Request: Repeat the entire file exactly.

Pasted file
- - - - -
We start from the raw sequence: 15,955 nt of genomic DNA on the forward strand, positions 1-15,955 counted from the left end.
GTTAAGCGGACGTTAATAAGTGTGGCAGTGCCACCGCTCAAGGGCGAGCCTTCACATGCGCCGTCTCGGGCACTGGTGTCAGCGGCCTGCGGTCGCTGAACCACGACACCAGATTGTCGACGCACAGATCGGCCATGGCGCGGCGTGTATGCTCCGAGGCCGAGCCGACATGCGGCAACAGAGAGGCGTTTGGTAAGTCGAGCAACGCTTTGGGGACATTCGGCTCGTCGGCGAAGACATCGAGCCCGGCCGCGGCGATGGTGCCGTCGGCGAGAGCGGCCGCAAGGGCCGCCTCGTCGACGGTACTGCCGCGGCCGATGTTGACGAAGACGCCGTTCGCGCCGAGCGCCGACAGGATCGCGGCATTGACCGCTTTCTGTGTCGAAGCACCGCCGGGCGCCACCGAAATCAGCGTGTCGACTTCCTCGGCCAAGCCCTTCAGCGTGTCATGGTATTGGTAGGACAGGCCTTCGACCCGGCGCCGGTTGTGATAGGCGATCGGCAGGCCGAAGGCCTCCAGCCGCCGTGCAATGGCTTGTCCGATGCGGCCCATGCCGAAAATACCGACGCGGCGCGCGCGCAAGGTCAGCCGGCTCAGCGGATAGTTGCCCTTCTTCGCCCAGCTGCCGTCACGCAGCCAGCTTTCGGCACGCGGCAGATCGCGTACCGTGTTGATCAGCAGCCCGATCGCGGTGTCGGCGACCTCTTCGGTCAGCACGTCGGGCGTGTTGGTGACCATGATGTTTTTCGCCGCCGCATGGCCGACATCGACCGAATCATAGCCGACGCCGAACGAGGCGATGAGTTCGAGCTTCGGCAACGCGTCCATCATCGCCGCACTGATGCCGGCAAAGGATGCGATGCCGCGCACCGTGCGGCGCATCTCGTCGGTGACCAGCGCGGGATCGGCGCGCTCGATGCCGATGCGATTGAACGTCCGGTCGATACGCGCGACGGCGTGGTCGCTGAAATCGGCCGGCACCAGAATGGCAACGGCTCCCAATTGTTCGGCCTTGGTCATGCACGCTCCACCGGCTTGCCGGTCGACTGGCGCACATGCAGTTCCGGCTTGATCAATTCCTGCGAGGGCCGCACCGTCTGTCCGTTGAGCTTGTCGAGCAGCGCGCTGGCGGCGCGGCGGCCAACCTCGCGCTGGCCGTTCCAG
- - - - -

We start from the raw sequence: 15,955 nt of genomic DNA on the forward strand, positions 1-15,955 counted from the left end.
GTTAAGCGGACGTTAATAAGTGTGGCAGTGCCACCGCTCAAGGGCGAGCCTTCACATGCGCCGTCTCGGGCACTGGTGTCAGCGGCCTGCGGTCGCTGAACCACGACACCAGATTGTCGACGCACAGATCGGCCATGGCGCGGCGTGTATGCTCCGAGGCCGAGCCGACATGCGGCAACAGAGAGGCGTTTGGTAAGTCGAGCAACGCTTTGGGGACATTCGGCTCGTCGGCGAAGACATCGAGCCCGGCCGCGGCGATGGTGCCGTCGGCGAGAGCGGCCGCAAGGGCCGCCTCGTCGACGGTACTGCCGCGGCCGATGTTGACGAAGACGCCGTTCGCGCCGAGCGCCGACAGGATCGCGGCATTGACCGCTTTCTGTGTCGAAGCACCGCCGGGCGCCACCGAAATCAGCGTGTCGACTTCCTCGGCCAAGCCCTTCAGCGTGTCATGGTATTGGTAGGACAGGCCTTCGACCCGGCGCCGGTTGTGATAGGCGATCGGCAGGCCGAAGGCCTCCAGCCGCCGTGCAATGGCTTGTCCGATGCGGCCCATGCCGAAAATACCGACGCGGCGCGCGCGCAAGGTCAGCCGGCTCAGCGGATAGTTGCCCTTCTTCGCCCAGCTGCCGTCACGCAGCCAGCTTTCGGCACGCGGCAGATCGCGTACCGTGTTGATCAGCAGCCCGATCGCGGTGTCGGCGACCTCTTCGGTCAGCACGTCGGGCGTGTTGGTGACCATGATGTTTTTCGCCGCCGCATGGCCGACATCGACCGAATCATAGCCGACGCCGAACGAGGCGATGAGTTCGAGCTTCGGCAACGCGTCCATCATCGCCGCACTGATGCCGGCAAAGGATGCGATGCCGCGCACCGTGCGGCGCATCTCGTCGGTGACCAGCGCGGGATCGGCGCGCTCGATGCCGATGCGATTGAACGTCCGGTCGATACGCGCGACGGCGTGGTCGCTGAAATCGGCCGGCACCAGAATGGCAACGGCTCCCAATTGTTCGGCCTTGGTCATGCACGCTCCACCGGCTTGCCGGTCGACTGGCGCACATGCAGTTCCGGCTTGATCAATTCCTGCGAGGGCCGCACCGTCTGTCCGTTGAGCTTGTCGAGCAGCGCGCTGGCGGCGCGGCGGCCAACCTCGCGCTGGCCGTTCCAG